There are certain countries that specialize in certain tasks. While every country has its share of highly qualified and less qualified workers, there are some general trends that are especially true on sites like oDesk where you get lower prices.
Workers from Bangladesh will be one of your biggest pools of talent for basic data entry and internet research jobs. Some of these workers speak excellent English – I’ve met Bangladeshis throughout Asian with impeccable English ability – but some are rather weak. As with so many other unfortunate situations where people really NEED a job, some workers will exaggerate their skills and the English abilities to get any job they can, so be careful.
When it comes to these simple jobs, I recommend building a team the way I suggested above – being upfront with a promise of a certain amount of work on a trial basis, and making the virtual assistants you hire earn their way into a more permanent position. If you don’t have a ton of work, you could promise them each 10 or 15 hours per week and then choose the ones that actually work those hours. In my experience, some of your team members won’t even work on the task after taking the job.
You shouldn’t pay more than $1 an hour for very simple tasks. If you don’t get a flood of applicants at a lower price point, you may want to tweak your ad. I do believe in rewarding employees or virtual assistants who deliver you value – especially when you don’t have to think about what they’re doing – so be prepared to raise this rate in line with the value you receive over time, but these increases should be earned. You can also implement bonuses for certain benchmarks.
Workers from countries like Pakistan and India will also bid on your lower-end jobs, but will usually require slightly higher rates. You can find decent web programmers, WordPress gurus, and other technically-minded virtual assistants from these countries starting at $3-4 an hour, going all the way up to $15+ an hour. I’ve had success with a WordPress developer at $3.50 an hour, although I wouldn’t give that person access to this site.
The Philippines is a great place to hire a virtual assistant, although there can be fewer Filipinos on some VA sites than you might imagine. The Philippines has a lot of BPO outsourcing firms, so that reduces the freelancer market. However, Filipinos tend to speak good English and can handle any of the tasks you’d send to Bangladesh or Pakistan at a slightly higher price point. If you can afford to pay $3-4 an hour, it may well be worth it to know that you’ll be better understood.
There were a few members of my Bangladesh team, for instance, that had NO clue what my instructions were and spend 10-20 hours doing the complete opposite of what I needed. When I corrected them, they still messed it up. I expected that going in, as such is the nature of hiring people for $0.40 an hour. Personally, I rarely leave bad feedback for these workers, but I did continue the project without them.
If you have the time to deal with this and it’s worth the cost savings, go for it. If not, you might consider a country where English is more widely spoken.
Countries like Romania also offer a number of skilled technical experts, although at higher prices. Virtual assistants in Eastern Europe will charge $3-4 an hour for basic work like research, all the way up to uploading and annotating videos on YouTube. Some of these virtual assistants may even have a specific skill, like being a YouTube guru. For programmers, expect to start around $9-10 an hour and go up from there.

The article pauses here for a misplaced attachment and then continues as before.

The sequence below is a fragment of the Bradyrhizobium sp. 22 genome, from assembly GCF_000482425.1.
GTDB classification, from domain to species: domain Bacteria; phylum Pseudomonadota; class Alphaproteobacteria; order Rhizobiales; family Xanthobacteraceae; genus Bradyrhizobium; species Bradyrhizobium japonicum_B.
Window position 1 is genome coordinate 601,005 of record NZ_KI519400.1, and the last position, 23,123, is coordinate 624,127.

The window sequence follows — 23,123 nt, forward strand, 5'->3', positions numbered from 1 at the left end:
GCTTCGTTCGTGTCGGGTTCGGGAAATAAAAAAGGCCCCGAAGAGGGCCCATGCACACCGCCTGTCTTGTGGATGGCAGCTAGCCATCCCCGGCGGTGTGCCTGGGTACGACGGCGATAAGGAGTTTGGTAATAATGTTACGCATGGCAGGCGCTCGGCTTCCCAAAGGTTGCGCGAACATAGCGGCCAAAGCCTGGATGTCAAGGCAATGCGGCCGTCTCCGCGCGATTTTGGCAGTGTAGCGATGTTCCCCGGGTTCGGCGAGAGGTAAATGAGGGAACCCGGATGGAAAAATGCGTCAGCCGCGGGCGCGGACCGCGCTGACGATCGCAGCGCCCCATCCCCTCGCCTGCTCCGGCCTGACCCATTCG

Hiring a virtual assistant can increase productivity and reduce costs
In the end, I don’t believe that hiring a virtual assistant is all about price. I have a friend who runs a multi-million dollar business and had a $15 an hour in-house employee walk out on him. I convinced him to hire a virtual assistant – actually, several – to replace said employee, and he built a stable of several $3 an hour workers to handle the same tasks. For him, it just wouldn’t be worth it to deal with the frustrations of hiring a team of $0.50 an hour virtual assistants; he’s too busy and he needed someone to get the tasks done correctly, right away.
That said, don’t think your business is too sophisticated to hire a virtual assistant. I’ve turned friends of mine in the high-end financial services industry onto these tactics, and they love them. In the 21st century, there’s no reason to overpay, especially since even these high-end businesses have issues with their well-paid American employees.
Like anything else in business – especially in internet business – testing is the name of the game. Find out which approach works best for you and build your virtual assistant team accordingly. If you’ve never hired employees before, you may not understand just what a pain it is.
Hiring a virtual assistant allows you to save money and choose from the best talent around the world, but people are still people. Some people quit with no notice. Some people do a mediocre job. Some people do a great job, will be loyal to you, and deserve a nice bonus.
If you want to hire a virtual assistant, put the time in and make a serious effort to build a great team that works for you long-term, not a short-term scorched earth strategy.
Latest posts by Andrew Henderson (see all)
- Why entrepreneurs should ignore frugal financial blogs - January 9, 2017
- Choosing to become a citizen of the Comoros Islands - January 8, 2017
- How to build boltholes and escape “The Davos Effect” - January 6, 2017